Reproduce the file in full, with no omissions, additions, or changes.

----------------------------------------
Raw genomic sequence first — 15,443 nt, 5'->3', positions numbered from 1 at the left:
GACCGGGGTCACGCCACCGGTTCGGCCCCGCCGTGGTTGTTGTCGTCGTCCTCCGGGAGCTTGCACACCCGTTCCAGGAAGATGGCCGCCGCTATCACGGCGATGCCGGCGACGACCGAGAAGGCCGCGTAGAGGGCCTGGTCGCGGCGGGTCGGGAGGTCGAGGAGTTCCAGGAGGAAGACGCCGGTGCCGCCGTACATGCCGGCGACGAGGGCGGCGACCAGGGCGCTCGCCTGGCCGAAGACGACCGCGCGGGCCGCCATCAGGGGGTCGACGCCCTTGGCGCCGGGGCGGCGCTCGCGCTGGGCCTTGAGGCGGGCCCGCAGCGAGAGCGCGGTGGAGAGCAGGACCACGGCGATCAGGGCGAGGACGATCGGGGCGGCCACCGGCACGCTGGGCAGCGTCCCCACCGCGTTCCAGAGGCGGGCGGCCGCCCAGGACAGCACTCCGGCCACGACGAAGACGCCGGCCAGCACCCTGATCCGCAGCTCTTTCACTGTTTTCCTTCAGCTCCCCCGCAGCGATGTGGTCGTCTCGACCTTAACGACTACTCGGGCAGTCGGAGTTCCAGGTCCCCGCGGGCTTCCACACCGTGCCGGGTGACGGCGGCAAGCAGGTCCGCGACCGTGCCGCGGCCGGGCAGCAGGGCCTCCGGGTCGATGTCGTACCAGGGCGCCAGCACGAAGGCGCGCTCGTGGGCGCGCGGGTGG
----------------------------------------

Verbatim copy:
Raw genomic sequence first — 15,443 nt, 5'->3', positions numbered from 1 at the left:
GACCGGGGTCACGCCACCGGTTCGGCCCCGCCGTGGTTGTTGTCGTCGTCCTCCGGGAGCTTGCACACCCGTTCCAGGAAGATGGCCGCCGCTATCACGGCGATGCCGGCGACGACCGAGAAGGCCGCGTAGAGGGCCTGGTCGCGGCGGGTCGGGAGGTCGAGGAGTTCCAGGAGGAAGACGCCGGTGCCGCCGTACATGCCGGCGACGAGGGCGGCGACCAGGGCGCTCGCCTGGCCGAAGACGACCGCGCGGGCCGCCATCAGGGGGTCGACGCCCTTGGCGCCGGGGCGGCGCTCGCGCTGGGCCTTGAGGCGGGCCCGCAGCGAGAGCGCGGTGGAGAGCAGGACCACGGCGATCAGGGCGAGGACGATCGGGGCGGCCACCGGCACGCTGGGCAGCGTCCCCACCGCGTTCCAGAGGCGGGCGGCCGCCCAGGACAGCACTCCGGCCACGACGAAGACGCCGGCCAGCACCCTGATCCGCAGCTCTTTCACTGTTTTCCTTCAGCTCCCCCGCAGCGATGTGGTCGTCTCGACCTTAACGACTACTCGGGCAGTCGGAGTTCCAGGTCCCCGCGGGCTTCCACACCGTGCCGGGTGACGGCGGCAAGCAGGTCCGCGACCGTGCCGCGGCCGGGCAGCAGGGCCTCCGGGTCGATGTCGTACCAGGGCGCCAGCACGAAGGCGCGCTCGTGGGCGCGCGGGTGG